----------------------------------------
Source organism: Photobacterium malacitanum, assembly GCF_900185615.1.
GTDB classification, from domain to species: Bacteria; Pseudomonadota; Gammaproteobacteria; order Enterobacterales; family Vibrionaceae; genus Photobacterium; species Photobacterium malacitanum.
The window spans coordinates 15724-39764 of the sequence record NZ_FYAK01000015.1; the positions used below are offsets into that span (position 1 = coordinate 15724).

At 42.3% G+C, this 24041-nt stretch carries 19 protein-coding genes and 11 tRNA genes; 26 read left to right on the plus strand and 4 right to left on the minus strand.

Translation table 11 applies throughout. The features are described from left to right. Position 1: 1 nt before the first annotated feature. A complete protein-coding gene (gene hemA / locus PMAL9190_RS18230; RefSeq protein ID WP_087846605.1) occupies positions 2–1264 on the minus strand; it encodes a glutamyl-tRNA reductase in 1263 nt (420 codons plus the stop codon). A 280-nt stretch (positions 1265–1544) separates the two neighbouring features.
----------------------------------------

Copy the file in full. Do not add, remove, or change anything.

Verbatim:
Source organism: Photobacterium malacitanum, assembly GCF_900185615.1.
GTDB classification, from domain to species: Bacteria; Pseudomonadota; Gammaproteobacteria; order Enterobacterales; family Vibrionaceae; genus Photobacterium; species Photobacterium malacitanum.
The window spans coordinates 15724-39764 of the sequence record NZ_FYAK01000015.1; the positions used below are offsets into that span (position 1 = coordinate 15724).

At 42.3% G+C, this 24041-nt stretch carries 19 protein-coding genes and 11 tRNA genes; 26 read left to right on the plus strand and 4 right to left on the minus strand.

Translation table 11 applies throughout. The features are described from left to right. Position 1: 1 nt before the first annotated feature. A complete protein-coding gene (gene hemA / locus PMAL9190_RS18230; RefSeq protein ID WP_087846605.1) occupies positions 2–1264 on the minus strand; it encodes a glutamyl-tRNA reductase in 1263 nt (420 codons plus the stop codon). A 280-nt stretch (positions 1265–1544) separates the two neighbouring features.